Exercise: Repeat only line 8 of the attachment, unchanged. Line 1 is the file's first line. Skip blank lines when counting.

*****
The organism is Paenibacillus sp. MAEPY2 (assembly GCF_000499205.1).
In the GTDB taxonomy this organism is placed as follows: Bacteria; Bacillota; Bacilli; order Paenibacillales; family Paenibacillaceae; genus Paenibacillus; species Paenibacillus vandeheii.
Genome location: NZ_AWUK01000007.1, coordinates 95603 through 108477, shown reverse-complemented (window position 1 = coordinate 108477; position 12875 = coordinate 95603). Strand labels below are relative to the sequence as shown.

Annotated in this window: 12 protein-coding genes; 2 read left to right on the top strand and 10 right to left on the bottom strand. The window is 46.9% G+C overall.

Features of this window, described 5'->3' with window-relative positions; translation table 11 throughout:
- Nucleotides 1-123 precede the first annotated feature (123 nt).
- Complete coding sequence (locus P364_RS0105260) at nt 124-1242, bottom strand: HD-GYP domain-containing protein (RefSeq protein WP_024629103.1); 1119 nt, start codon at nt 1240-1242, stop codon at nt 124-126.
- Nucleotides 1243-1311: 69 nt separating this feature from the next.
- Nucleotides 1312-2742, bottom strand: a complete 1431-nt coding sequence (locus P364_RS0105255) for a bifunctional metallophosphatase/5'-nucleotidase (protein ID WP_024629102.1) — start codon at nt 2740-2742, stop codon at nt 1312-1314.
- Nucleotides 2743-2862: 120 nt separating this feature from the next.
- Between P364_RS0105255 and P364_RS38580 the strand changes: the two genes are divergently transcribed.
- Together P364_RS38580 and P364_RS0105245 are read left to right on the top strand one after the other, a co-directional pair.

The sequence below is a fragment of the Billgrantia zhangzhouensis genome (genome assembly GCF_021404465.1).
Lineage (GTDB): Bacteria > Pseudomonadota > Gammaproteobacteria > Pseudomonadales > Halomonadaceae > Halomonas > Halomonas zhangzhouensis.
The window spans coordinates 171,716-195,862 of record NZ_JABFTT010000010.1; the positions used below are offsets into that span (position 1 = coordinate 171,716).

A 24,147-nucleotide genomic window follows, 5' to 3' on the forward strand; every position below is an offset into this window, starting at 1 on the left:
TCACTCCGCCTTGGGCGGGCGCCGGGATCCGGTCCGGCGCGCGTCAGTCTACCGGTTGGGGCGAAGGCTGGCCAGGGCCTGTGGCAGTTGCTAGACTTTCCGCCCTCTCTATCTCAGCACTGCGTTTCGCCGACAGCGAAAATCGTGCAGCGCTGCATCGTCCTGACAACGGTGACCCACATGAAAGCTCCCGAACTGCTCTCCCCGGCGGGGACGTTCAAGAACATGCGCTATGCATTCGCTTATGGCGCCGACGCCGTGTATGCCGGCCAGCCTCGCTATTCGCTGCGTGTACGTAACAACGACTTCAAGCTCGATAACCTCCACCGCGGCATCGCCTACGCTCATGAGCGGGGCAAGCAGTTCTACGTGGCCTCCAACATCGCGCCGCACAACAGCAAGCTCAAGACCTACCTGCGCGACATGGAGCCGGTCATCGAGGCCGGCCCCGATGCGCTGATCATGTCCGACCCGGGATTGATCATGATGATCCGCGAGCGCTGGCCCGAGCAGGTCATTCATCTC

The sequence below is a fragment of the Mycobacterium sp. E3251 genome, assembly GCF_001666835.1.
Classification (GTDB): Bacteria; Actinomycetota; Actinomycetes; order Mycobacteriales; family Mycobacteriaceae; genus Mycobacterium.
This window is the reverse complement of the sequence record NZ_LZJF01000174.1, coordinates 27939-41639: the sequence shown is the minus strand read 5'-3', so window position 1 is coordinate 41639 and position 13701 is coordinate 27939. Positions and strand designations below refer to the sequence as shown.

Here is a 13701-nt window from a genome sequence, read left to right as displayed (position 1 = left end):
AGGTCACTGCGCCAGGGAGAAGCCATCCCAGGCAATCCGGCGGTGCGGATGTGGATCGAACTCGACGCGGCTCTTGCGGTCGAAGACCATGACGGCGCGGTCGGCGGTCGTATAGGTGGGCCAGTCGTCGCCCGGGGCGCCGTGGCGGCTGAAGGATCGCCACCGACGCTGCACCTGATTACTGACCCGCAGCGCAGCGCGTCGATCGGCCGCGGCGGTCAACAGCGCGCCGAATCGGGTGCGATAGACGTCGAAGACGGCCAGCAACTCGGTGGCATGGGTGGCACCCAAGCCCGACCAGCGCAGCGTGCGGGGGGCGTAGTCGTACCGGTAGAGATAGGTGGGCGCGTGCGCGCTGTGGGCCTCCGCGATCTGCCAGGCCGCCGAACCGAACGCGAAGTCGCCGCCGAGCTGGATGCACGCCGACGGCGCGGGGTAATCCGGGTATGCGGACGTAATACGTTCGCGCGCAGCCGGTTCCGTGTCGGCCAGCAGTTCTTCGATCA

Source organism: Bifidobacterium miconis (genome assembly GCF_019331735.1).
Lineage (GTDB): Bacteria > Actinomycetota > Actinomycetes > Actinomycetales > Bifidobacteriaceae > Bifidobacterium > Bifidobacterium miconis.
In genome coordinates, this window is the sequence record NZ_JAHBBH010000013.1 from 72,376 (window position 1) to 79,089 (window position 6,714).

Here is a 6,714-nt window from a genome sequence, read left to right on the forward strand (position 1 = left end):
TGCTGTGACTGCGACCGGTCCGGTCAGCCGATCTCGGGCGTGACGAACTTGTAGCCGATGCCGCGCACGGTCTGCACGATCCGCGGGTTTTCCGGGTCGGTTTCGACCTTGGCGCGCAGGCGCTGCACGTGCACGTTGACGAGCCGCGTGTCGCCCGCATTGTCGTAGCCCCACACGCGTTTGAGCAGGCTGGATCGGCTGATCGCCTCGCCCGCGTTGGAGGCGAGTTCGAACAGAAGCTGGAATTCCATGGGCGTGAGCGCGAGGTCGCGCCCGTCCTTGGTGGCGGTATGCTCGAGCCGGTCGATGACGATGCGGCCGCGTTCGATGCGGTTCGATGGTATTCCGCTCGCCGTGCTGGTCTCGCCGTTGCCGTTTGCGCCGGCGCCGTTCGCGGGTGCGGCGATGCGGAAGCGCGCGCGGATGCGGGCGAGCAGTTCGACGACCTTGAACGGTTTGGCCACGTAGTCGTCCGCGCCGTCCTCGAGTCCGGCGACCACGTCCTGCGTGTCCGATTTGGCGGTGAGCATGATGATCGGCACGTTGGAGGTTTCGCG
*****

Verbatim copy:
- Nucleotides 1243-1311: 69 nt separating this feature from the next.